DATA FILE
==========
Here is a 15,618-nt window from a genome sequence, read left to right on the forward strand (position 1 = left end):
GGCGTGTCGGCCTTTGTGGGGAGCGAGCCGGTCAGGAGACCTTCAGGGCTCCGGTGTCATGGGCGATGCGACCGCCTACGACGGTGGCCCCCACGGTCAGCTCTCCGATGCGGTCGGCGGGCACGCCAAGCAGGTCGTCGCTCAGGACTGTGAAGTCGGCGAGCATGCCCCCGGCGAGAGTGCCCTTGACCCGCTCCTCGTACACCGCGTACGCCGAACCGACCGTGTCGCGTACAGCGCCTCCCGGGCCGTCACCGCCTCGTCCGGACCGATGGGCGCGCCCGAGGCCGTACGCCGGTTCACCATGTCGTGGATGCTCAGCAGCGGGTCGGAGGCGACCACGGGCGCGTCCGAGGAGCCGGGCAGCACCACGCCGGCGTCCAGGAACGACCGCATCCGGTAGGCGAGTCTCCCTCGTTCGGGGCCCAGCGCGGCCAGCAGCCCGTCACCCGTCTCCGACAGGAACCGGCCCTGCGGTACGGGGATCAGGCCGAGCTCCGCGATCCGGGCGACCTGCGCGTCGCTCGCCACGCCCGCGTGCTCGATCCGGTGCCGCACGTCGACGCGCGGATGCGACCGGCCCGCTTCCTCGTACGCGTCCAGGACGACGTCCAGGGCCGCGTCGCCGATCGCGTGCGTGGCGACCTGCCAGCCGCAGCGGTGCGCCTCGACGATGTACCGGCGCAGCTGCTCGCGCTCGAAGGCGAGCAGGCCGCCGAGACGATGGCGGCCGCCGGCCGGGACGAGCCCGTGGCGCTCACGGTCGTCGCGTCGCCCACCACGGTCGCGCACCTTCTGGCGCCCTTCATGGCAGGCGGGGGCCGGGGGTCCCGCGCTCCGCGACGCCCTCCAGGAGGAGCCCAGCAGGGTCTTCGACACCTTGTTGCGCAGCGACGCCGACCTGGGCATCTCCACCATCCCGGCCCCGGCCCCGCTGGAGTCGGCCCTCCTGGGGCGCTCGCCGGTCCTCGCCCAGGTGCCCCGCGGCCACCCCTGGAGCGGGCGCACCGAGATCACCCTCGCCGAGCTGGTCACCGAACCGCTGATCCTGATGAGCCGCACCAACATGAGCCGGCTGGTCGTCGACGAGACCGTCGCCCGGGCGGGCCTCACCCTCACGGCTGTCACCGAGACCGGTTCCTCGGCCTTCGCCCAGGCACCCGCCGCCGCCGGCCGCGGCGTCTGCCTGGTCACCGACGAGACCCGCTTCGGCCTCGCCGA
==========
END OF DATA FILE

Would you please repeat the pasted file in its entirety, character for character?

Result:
Here is a 15,618-nt window from a genome sequence, read left to right on the forward strand (position 1 = left end):
GGCGTGTCGGCCTTTGTGGGGAGCGAGCCGGTCAGGAGACCTTCAGGGCTCCGGTGTCATGGGCGATGCGACCGCCTACGACGGTGGCCCCCACGGTCAGCTCTCCGATGCGGTCGGCGGGCACGCCAAGCAGGTCGTCGCTCAGGACTGTGAAGTCGGCGAGCATGCCCCCGGCGAGAGTGCCCTTGACCCGCTCCTCGTACACCGCGTACGCCGAACCGACCGTGTCGCGTACAGCGCCTCCCGGGCCGTCACCGCCTCGTCCGGACCGATGGGCGCGCCCGAGGCCGTACGCCGGTTCACCATGTCGTGGATGCTCAGCAGCGGGTCGGAGGCGACCACGGGCGCGTCCGAGGAGCCGGGCAGCACCACGCCGGCGTCCAGGAACGACCGCATCCGGTAGGCGAGTCTCCCTCGTTCGGGGCCCAGCGCGGCCAGCAGCCCGTCACCCGTCTCCGACAGGAACCGGCCCTGCGGTACGGGGATCAGGCCGAGCTCCGCGATCCGGGCGACCTGCGCGTCGCTCGCCACGCCCGCGTGCTCGATCCGGTGCCGCACGTCGACGCGCGGATGCGACCGGCCCGCTTCCTCGTACGCGTCCAGGACGACGTCCAGGGCCGCGTCGCCGATCGCGTGCGTGGCGACCTGCCAGCCGCAGCGGTGCGCCTCGACGATGTACCGGCGCAGCTGCTCGCGCTCGAAGGCGAGCAGGCCGCCGAGACGATGGCGGCCGCCGGCCGGGACGAGCCCGTGGCGCTCACGGTCGTCGCGTCGCCCACCACGGTCGCGCACCTTCTGGCGCCCTTCATGGCAGGCGGGGGCCGGGGGTCCCGCGCTCCGCGACGCCCTCCAGGAGGAGCCCAGCAGGGTCTTCGACACCTTGTTGCGCAGCGACGCCGACCTGGGCATCTCCACCATCCCGGCCCCGGCCCCGCTGGAGTCGGCCCTCCTGGGGCGCTCGCCGGTCCTCGCCCAGGTGCCCCGCGGCCACCCCTGGAGCGGGCGCACCGAGATCACCCTCGCCGAGCTGGTCACCGAACCGCTGATCCTGATGAGCCGCACCAACATGAGCCGGCTGGTCGTCGACGAGACCGTCGCCCGGGCGGGCCTCACCCTCACGGCTGTCACCGAGACCGGTTCCTCGGCCTTCGCCCAGGCACCCGCCGCCGCCGGCCGCGGCGTCTGCCTGGTCACCGACGAGACCCGCTTCGGCCTCGCCGA